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Jaya Persad finds independence in fitness line

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Jaya Persad models fitness wear under her brand Pumpeii Fitness.  -
Jaya Persad models fitness wear under her brand Pumpeii Fitness. –

Eights years ago, if anyone had told Jaya Persad she would be riding the waves of independence with her own clothing brand, she may not have believed it.

Married at 25, Persad had great expectations of the perfect life with a family, pet and white picket fences. Instead, her marital reality was quite a different story, literate with trauma, depression and great disappointment.

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Now divorced, the 33-year-old owner and managing director of the fitness clothing brand, Pumpeii Fitness, spends her time building her brand out of her Maracas, St Joseph home gym and workshop, reaping the benefits of the years she spent struggling to channel her energy into it during the most trying period of her life.

“My marriage lasted two years and nine months to be exact. He was my first love and the only person I’d ever been in a relationship with…During that time I was always ill, I had two miscarriages back to back, which made me feel like I had no purpose in life,” Persad told WMN.

In hindsight, though, she believes it all served a higher purpose.

“I would not be who I am now if I hadn’t gone through what I did. I would not have been as focused as I am now.”

Persad said prior to being married, she had done studies in business management and events management at the School of Business and Computer Studies. After her marriage ended she returned to her parents’ home to try to figure out what she wanted to do with her life.

Jaya Persad overcame a divorce and miscarriages to find purpose in her business. –

“My doctors told me I wasn’t recovering quickly enough physically from the miscarriages. And mentally, the healing process was really slow. I felt ugly on the inside and out because I felt like there was no growth in my life. During the period in which I was married, my then husband didn’t take into consideration that I had passions of my own. It was like I had lost myself.”

But she did find a small amount of relief in exercising and working out at the gym. Gradually, her mind felt a little more at ease and she started to feel good inside and outside.

“I like to pump hard and lift heavy weights. If you look at my logo, it’s a kettle bell with bulging biceps on it to represent strength and ferocity.”

Persad said because she had always had a knack for fashion and was really good at hand stitching, she saw this as a sign that she should get into something fashion-related.

“When I was a child I was always digging in my mother’s sewing bags. Don’t ask me why. And I was the one who fixed everyone’s clothing at home…And whenever my dad traveled I would ask him to bring me things like beads.”

Eventually, Persad decided that as half broken as she was, it was time to return to the real world. She began working with a friend who was a designer and during that time she slowly began to find see the vigorous, determined young woman she was slowly emerging from her painful hiding place. She decided to return to school and struggled through a fashion making and fashion design diploma at UWI.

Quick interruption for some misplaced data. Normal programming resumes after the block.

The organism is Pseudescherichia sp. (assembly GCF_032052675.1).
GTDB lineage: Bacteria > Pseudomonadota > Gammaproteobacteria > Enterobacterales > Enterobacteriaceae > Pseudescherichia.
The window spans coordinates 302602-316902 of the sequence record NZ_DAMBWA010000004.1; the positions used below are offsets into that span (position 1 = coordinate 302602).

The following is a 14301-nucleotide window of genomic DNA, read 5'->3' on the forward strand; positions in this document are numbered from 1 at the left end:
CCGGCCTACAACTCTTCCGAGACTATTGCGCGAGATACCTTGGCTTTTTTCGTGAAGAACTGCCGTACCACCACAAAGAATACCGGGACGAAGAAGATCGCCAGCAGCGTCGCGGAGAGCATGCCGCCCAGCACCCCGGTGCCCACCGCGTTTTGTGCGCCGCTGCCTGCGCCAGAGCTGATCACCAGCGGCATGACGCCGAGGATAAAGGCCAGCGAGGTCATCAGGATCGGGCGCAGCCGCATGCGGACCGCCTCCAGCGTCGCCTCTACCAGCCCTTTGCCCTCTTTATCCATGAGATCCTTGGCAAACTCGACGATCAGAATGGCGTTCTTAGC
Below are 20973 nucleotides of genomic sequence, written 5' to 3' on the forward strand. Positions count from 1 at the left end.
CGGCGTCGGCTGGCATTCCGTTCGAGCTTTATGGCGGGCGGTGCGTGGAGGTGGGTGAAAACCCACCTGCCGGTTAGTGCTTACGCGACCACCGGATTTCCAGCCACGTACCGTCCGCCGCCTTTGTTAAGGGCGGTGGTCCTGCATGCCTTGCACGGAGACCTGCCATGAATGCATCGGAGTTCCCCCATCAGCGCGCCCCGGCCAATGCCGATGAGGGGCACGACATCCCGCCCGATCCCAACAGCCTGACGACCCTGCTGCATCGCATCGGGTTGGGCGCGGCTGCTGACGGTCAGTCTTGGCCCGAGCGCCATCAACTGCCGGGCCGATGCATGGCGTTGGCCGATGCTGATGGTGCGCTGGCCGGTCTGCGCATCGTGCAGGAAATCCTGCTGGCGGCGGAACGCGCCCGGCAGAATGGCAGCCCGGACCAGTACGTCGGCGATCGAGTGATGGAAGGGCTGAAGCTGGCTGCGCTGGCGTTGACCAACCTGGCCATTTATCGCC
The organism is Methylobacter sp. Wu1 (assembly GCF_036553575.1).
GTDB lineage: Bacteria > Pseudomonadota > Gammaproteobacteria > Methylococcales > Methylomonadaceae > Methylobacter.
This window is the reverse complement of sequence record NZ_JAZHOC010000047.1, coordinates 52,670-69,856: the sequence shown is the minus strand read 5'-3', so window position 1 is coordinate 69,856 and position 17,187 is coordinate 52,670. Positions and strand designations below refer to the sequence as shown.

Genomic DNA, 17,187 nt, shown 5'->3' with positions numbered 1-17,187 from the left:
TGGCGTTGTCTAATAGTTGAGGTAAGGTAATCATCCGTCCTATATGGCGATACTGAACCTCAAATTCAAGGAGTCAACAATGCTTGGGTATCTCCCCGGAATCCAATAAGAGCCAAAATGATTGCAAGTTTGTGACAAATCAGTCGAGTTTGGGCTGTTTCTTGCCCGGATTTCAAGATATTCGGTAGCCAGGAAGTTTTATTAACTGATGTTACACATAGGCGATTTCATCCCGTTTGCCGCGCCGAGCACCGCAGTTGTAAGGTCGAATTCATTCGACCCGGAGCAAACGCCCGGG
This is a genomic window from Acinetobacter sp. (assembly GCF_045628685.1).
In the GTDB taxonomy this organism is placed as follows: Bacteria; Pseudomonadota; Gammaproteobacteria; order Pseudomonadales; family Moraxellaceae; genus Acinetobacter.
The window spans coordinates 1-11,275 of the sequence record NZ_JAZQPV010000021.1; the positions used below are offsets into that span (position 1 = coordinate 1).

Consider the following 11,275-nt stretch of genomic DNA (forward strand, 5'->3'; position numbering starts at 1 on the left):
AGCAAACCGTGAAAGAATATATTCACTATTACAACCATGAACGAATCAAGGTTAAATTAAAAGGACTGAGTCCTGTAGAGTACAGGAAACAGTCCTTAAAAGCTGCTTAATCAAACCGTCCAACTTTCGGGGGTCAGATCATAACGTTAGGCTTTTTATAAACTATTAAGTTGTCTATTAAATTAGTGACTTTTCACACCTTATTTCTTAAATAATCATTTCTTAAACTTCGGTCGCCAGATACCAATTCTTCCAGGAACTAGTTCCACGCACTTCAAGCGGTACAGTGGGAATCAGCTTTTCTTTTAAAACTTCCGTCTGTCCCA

“I didn’t have that mindset to study yet, but I pushed through. It was really hard but I completed it in 2019…I worked hard, saved and with a little support from parents, I bought my machines and invested in myself. I started small, and now here I am! I have a fitness clothing line for men and women, as well as a kids clothing line.”

She makes sports bras, hoodies, joggers, dry-fit tops, leggings and crop tops, all custom-made using “high-quality” material after consultations and fitting appointments with her customers.

“I like to talk a lot, so it’s I enjoy interacting with my customers…When I was younger I had a lot of problems finding the in-between clothing sizes to fit me. That’s why I decided to go with the ‘measure to fit’ for my brand. I even have male customers who need in between sizes.”

Like many other small businesses, Persad said her operations were affected by the covid19 pandemic, causing her to panic because she had invested so much into it.

“Of course sales slowed down because gyms and sporting facilities were closed, and I knew I had to do something to keep generating income. I didn’t know how to make masks, but I quickly learned and started making for family and friends and different companies. That worked out well for me because it gave me the opportunity to advertise my brand.”

Jaya Persad at the Pumpeii Fitness health expo at the Roopnarine Grand Marquis Conference Centre, Chaguanas on Saturday. – PHOTO BY LINCOLN HOLDER

And because so many people, herself included, sought comfort in food during the pandemic, she used the universal weight-gain effect as the launching pad for her fitness events, one of which she hosted this weekend at the Roopnarine Grand Marquis Conference Center in Chaguanas .

It’s a fitness expo to raise awareness about the importance of fitness and health. It opened on Saturday and continues Sunday from 10 am to 7.30 pm. The theme is Action Today, Lets Get TT Healthier Together. We have feature speakers, fitness demos, vendors and giveaways.”

And with all that she has achieved spurred on by misplaced love, has she given up on love?

“I can’t say that I have. If ever the opportunity comes along again I’ll be open to having a family, once it’s the right person,” she told WMN.

Follow Pumpeii Fitness on Facebook and Instagram.

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